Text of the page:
Rachael Shearmur
Posted on 5 Dec 2017

The importance of pensions in divorce settlements

A recent survey has revealed a remarkable level of ignorance about pensions between spouses when they talk about financial arrangements on divorce.

Pension funds are of vital importance in regards to making a fair sharing between couples. These funds are often the second largest of the assets owned by the parties after the matrimonial home and sometimes even more valuable. Against that background, it can be seen that without considering how pensions are to be dealt with, it is almost impossible to ensure that a fair financial solution can be achieved. The party who is most likely to lose out is the wife.

Background

Research undertaken by Scottish Widows, one of the leading insurance companies and pension providers in the country, revealed that 71% of couples embarking on divorce do not discuss pensions during divorce settlements. The reality is that, for a variety of reasons, on average it is the pension funds held by women that are smaller than those of men. This means that the finances of women are disproportionately impacted by the breakdown of marriages.

Summary of the findings of the survey

The survey found that:

  • fewer women (52%) than men (59%) are preparing adequately for retirement
  • 24% of women have a pension fund smaller than that of their husband
  • 48% of women have no idea about the rules which apply to pensions on  divorce
  • 27% of women approaching divorce had no pension of their own
  • 16%of women lost access to a pension find on divorce
  • only 22% of women say that they would raise pensions on divorce
  • pension sharing orders between the parties are made in only 11% of court orders dealing with financial settlements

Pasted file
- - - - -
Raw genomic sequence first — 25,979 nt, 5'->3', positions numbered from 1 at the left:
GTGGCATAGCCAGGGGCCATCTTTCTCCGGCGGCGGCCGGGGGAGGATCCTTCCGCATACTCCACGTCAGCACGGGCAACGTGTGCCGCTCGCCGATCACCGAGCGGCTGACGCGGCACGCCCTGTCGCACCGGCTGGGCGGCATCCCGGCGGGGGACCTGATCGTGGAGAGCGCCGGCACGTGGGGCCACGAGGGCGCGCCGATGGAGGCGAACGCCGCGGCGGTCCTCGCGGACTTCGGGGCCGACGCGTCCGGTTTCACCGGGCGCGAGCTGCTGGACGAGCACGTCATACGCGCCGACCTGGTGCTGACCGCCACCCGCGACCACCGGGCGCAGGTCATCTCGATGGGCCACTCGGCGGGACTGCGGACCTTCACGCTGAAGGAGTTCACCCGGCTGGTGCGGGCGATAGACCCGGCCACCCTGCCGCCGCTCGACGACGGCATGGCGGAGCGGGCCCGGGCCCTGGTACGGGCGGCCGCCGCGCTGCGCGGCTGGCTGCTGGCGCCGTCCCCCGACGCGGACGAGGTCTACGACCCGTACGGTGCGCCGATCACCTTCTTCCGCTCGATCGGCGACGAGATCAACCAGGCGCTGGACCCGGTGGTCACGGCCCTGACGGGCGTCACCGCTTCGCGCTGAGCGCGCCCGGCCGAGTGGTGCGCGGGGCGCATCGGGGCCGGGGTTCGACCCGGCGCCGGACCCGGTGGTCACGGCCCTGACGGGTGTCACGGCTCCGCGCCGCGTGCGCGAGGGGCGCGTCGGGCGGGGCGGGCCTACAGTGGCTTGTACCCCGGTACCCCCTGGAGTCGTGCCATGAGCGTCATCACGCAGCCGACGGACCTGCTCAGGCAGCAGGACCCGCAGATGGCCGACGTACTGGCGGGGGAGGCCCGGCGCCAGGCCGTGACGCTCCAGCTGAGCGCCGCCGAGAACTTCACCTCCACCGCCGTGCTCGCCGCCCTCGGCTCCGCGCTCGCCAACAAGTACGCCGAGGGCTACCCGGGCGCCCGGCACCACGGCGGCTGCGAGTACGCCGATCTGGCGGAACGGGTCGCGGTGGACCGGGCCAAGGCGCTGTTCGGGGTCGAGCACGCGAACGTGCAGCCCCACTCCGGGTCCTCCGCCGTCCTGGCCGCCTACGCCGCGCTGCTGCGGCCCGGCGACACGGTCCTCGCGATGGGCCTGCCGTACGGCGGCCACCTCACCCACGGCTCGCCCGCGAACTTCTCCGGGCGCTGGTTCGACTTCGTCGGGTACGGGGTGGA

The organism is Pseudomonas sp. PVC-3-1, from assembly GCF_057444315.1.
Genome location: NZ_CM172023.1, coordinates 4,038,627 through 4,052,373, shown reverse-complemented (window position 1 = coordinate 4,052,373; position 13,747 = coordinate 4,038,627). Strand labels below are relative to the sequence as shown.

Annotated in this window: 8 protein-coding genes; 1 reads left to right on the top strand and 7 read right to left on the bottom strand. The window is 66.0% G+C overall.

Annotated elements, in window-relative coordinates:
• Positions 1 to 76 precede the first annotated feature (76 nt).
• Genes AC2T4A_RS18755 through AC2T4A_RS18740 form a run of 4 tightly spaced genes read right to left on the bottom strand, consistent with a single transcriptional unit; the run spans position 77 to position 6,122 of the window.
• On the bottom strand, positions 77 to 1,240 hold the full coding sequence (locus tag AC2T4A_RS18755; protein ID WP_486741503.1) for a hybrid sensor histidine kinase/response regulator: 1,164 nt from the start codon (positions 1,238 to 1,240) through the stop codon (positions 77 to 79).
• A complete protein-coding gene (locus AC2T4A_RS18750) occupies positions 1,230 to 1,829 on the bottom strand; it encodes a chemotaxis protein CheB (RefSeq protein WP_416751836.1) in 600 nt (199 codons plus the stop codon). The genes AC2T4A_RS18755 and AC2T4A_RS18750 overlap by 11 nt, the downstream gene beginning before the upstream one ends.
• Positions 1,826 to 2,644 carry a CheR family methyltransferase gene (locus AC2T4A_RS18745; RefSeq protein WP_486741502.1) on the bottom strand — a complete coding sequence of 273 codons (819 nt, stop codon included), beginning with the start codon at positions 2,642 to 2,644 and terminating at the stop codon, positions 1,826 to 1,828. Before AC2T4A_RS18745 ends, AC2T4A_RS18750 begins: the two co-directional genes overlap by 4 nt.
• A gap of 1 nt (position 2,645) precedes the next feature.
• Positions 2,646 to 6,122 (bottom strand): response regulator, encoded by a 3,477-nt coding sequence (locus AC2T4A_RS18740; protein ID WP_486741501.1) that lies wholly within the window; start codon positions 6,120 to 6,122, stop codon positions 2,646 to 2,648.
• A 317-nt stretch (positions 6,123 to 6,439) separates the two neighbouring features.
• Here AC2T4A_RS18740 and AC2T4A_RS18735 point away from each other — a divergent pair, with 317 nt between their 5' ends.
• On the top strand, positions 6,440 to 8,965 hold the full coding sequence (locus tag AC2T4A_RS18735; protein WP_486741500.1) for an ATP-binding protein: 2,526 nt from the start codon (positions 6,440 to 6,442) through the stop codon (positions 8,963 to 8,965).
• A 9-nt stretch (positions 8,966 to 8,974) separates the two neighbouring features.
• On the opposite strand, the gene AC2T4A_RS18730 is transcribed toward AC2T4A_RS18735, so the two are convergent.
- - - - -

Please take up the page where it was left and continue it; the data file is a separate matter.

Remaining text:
• women place more value on pets than on pensions on divorce.

.Recommendations arising from the Report

The authors of the Report make three important recommendations concerning how pensions are dealt with on divorce:

  • The minimum earnings level of £10,000 at which an employee is entitled to be enrolled in an employer’s pension scheme should be scrapped so that all employees are eligible.
  • The minimum age at which an employee is entitled to be enrolled in an employer pension fund should be reduced from 22 years to 18 years.
  • The inclusion of pension arrangements as part of making financial arrangements on divorce should be made compulsory.

The importance of pensions in divorce settlements

Even for those who are financially sophisticated, pensions can be a complicated topic. The absence of an understanding of the significant role that existing pensions arrangements can and should play in achieving a fair financial arrangement is not in the least surprising.

The law gives the courts very wide powers to vary on divorce the way in which pension funds are held by the parties so that fairness can be achieved. This may well involve a varying of the shares held by each party in the capital value of the funds, but also the income derived from the funds is to be distributed between the parties.

The complexity of the potential solution is such that very often, advice is required from a pensions expert to recommend the appropriate solution to the particular circumstances of any case.

The redistribution of the pension values will usually give the party who has the smaller share independent control of their financial future.

Pensions are very often a very significant part of the total value of the financial resources available to the parties. Their importance in the planning for life after the divorce has been completed cannot be overemphasised.

Importance of legal advice

Our advisors are experienced and trained to deal with pensions as part of advising on the settlement of the overall financial arrangements on divorce. It is vital that the future of the available pensions is considered in detail as part of the process: if not dealt with at the time, the opportunity to do so may well be lost. In most cases, this would be detrimental to the spouse with the smaller pension, or, indeed, with no pension at all. Early legal advice on this topic is essential.

For more information or some preliminary confidential advice, please contact Rachael Shearmur, Associate in our Family Team, on +44 (0)1392 687634 or email Rachael.shearmur@michelmores.com.